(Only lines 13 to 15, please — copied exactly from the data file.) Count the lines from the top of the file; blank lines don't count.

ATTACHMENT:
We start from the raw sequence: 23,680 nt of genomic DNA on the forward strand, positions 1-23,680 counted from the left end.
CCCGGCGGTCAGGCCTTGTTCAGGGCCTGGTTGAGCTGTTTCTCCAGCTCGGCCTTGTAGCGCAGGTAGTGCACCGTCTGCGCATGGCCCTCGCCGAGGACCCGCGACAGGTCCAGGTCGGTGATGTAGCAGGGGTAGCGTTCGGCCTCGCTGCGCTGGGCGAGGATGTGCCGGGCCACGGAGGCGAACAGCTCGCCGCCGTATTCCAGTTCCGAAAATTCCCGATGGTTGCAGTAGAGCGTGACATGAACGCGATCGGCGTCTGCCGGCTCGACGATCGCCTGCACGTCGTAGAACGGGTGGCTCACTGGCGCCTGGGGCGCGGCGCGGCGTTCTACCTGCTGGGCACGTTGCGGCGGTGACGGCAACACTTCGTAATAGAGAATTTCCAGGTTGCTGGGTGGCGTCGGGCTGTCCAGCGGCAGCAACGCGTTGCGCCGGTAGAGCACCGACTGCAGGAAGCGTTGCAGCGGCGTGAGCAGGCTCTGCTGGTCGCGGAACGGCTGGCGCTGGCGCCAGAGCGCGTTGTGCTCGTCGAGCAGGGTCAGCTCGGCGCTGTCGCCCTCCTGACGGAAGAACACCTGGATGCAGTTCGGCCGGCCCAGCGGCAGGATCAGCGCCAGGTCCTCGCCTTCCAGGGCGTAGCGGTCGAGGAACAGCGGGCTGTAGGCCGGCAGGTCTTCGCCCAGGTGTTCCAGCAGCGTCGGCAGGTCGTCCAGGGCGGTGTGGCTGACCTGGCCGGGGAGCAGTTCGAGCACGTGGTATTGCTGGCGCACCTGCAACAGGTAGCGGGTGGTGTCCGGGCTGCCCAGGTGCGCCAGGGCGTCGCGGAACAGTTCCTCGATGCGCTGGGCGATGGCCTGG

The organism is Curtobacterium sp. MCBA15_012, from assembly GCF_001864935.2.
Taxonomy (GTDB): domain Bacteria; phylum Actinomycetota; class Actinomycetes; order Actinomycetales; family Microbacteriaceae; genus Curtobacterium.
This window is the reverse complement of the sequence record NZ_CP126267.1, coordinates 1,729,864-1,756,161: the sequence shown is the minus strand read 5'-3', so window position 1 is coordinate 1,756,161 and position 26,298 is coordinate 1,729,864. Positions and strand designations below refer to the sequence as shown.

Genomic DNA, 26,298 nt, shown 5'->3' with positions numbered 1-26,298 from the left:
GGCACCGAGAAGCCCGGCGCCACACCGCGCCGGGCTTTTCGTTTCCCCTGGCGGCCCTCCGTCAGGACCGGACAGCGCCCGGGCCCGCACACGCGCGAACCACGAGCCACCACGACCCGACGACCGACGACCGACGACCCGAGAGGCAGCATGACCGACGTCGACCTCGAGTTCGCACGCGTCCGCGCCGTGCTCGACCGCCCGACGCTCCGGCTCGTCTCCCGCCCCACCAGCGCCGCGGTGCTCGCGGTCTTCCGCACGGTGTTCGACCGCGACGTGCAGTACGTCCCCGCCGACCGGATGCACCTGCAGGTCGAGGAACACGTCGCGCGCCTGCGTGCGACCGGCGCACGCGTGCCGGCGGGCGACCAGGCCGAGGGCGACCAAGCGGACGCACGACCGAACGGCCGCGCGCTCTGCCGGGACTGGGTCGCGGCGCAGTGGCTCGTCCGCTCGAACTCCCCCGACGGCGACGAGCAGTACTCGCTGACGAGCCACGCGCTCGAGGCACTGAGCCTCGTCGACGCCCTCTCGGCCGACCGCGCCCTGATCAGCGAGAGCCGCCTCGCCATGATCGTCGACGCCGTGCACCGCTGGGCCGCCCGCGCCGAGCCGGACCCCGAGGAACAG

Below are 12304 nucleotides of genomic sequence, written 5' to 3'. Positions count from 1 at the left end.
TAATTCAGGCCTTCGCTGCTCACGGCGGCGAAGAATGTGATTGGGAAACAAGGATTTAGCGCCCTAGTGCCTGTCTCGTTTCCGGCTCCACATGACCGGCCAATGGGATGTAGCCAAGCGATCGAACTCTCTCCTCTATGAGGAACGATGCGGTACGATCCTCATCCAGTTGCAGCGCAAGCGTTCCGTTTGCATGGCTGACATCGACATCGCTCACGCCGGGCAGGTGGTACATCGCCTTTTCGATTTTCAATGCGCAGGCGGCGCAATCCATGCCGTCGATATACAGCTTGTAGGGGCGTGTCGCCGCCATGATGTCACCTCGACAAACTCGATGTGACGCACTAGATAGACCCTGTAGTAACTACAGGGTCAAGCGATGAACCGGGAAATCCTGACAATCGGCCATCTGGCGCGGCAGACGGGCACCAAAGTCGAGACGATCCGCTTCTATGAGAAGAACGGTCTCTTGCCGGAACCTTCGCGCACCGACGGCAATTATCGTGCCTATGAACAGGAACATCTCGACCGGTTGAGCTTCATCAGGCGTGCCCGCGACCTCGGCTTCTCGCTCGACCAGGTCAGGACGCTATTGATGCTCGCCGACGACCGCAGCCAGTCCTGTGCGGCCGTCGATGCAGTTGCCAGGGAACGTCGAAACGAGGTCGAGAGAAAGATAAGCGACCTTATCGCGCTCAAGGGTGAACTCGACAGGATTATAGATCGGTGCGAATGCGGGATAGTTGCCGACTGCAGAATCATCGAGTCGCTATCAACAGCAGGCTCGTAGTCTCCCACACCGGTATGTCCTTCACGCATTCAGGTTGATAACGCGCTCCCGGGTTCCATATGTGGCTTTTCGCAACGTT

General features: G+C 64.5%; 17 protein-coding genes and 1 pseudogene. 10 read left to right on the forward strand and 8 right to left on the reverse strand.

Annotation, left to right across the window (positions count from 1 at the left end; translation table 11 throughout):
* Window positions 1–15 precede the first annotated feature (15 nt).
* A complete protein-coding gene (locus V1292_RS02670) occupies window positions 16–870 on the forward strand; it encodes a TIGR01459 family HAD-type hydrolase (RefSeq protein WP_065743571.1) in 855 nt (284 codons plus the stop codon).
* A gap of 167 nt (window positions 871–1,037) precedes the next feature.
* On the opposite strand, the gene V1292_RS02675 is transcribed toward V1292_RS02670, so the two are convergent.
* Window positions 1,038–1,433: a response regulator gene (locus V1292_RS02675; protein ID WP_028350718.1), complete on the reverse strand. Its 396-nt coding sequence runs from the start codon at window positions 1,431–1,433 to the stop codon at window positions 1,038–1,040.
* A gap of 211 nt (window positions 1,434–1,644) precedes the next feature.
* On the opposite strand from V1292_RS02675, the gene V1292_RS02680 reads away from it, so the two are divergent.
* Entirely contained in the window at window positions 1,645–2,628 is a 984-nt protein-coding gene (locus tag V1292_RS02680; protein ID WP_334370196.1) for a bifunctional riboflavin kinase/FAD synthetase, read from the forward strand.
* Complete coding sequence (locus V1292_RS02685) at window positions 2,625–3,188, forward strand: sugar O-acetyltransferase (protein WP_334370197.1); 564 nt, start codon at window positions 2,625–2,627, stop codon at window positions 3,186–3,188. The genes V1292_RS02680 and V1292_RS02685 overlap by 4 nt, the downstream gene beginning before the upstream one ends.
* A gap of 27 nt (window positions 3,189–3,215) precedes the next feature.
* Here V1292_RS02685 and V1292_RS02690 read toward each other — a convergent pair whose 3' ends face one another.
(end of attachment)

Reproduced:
* A complete protein-coding gene (locus V1292_RS02670) occupies window positions 16–870 on the forward strand; it encodes a TIGR01459 family HAD-type hydrolase (RefSeq protein WP_065743571.1) in 855 nt (284 codons plus the stop codon).
* A gap of 167 nt (window positions 871–1,037) precedes the next feature.
* On the opposite strand, the gene V1292_RS02675 is transcribed toward V1292_RS02670, so the two are convergent.